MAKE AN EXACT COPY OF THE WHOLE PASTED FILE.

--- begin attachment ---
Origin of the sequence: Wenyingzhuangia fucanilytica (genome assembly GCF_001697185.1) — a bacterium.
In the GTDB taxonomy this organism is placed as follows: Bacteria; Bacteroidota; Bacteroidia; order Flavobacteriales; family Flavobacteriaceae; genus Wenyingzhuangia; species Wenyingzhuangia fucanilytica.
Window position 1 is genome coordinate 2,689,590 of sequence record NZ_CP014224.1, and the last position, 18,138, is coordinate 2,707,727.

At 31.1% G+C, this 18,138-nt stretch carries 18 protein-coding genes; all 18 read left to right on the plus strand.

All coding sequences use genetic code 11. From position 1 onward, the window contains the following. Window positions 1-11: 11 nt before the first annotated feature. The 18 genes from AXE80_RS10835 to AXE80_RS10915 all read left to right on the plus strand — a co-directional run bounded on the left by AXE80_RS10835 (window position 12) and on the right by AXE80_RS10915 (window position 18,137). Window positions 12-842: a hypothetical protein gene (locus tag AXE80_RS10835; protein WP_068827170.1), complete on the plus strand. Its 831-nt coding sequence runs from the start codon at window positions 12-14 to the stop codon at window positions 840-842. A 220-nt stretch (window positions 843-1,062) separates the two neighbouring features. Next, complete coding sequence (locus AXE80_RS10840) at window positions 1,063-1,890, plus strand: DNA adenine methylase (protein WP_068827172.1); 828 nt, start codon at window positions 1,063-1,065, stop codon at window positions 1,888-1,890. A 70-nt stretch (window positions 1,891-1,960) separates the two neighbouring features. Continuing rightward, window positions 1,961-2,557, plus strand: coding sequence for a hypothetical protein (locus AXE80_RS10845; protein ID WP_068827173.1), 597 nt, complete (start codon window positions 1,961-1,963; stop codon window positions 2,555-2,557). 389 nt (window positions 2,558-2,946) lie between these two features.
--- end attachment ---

Origin of the sequence: Wenyingzhuangia fucanilytica (genome assembly GCF_001697185.1) — a bacterium.
In the GTDB taxonomy this organism is placed as follows: Bacteria; Bacteroidota; Bacteroidia; order Flavobacteriales; family Flavobacteriaceae; genus Wenyingzhuangia; species Wenyingzhuangia fucanilytica.
Window position 1 is genome coordinate 2,689,590 of sequence record NZ_CP014224.1, and the last position, 18,138, is coordinate 2,707,727.

At 31.1% G+C, this 18,138-nt stretch carries 18 protein-coding genes; all 18 read left to right on the plus strand.

All coding sequences use genetic code 11. From position 1 onward, the window contains the following. Window positions 1-11: 11 nt before the first annotated feature. The 18 genes from AXE80_RS10835 to AXE80_RS10915 all read left to right on the plus strand — a co-directional run bounded on the left by AXE80_RS10835 (window position 12) and on the right by AXE80_RS10915 (window position 18,137). Window positions 12-842: a hypothetical protein gene (locus tag AXE80_RS10835; protein WP_068827170.1), complete on the plus strand. Its 831-nt coding sequence runs from the start codon at window positions 12-14 to the stop codon at window positions 840-842. A 220-nt stretch (window positions 843-1,062) separates the two neighbouring features. Next, complete coding sequence (locus AXE80_RS10840) at window positions 1,063-1,890, plus strand: DNA adenine methylase (protein WP_068827172.1); 828 nt, start codon at window positions 1,063-1,065, stop codon at window positions 1,888-1,890. A 70-nt stretch (window positions 1,891-1,960) separates the two neighbouring features. Continuing rightward, window positions 1,961-2,557, plus strand: coding sequence for a hypothetical protein (locus AXE80_RS10845; protein ID WP_068827173.1), 597 nt, complete (start codon window positions 1,961-1,963; stop codon window positions 2,555-2,557). 389 nt (window positions 2,558-2,946) lie between these two features.